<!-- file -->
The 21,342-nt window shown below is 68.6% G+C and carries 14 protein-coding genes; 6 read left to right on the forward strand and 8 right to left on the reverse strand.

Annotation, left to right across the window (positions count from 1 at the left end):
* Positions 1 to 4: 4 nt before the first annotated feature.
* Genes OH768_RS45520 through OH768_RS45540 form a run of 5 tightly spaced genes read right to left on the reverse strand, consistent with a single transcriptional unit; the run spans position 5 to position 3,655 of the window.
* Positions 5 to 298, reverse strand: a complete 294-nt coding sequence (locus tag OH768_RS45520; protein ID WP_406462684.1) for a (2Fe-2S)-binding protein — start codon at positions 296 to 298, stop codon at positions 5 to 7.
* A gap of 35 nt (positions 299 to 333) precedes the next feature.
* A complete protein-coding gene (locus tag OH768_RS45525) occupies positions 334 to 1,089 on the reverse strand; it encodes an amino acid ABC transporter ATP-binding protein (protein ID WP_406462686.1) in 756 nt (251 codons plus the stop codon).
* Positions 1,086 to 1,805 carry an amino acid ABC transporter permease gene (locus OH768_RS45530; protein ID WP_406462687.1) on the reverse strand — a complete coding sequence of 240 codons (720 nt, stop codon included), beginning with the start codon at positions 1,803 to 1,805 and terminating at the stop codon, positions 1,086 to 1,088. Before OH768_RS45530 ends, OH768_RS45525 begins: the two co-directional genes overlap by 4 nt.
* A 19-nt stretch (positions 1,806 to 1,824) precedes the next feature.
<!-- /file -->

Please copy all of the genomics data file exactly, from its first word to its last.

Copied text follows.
The 21,342-nt window shown below is 68.6% G+C and carries 14 protein-coding genes; 6 read left to right on the forward strand and 8 right to left on the reverse strand.

Annotation, left to right across the window (positions count from 1 at the left end):
* Positions 1 to 4: 4 nt before the first annotated feature.
* Genes OH768_RS45520 through OH768_RS45540 form a run of 5 tightly spaced genes read right to left on the reverse strand, consistent with a single transcriptional unit; the run spans position 5 to position 3,655 of the window.
* Positions 5 to 298, reverse strand: a complete 294-nt coding sequence (locus tag OH768_RS45520; protein ID WP_406462684.1) for a (2Fe-2S)-binding protein — start codon at positions 296 to 298, stop codon at positions 5 to 7.
* A gap of 35 nt (positions 299 to 333) precedes the next feature.
* A complete protein-coding gene (locus tag OH768_RS45525) occupies positions 334 to 1,089 on the reverse strand; it encodes an amino acid ABC transporter ATP-binding protein (protein ID WP_406462686.1) in 756 nt (251 codons plus the stop codon).
* Positions 1,086 to 1,805 carry an amino acid ABC transporter permease gene (locus OH768_RS45530; protein ID WP_406462687.1) on the reverse strand — a complete coding sequence of 240 codons (720 nt, stop codon included), beginning with the start codon at positions 1,803 to 1,805 and terminating at the stop codon, positions 1,086 to 1,088. Before OH768_RS45530 ends, OH768_RS45525 begins: the two co-directional genes overlap by 4 nt.
* A 19-nt stretch (positions 1,806 to 1,824) precedes the next feature.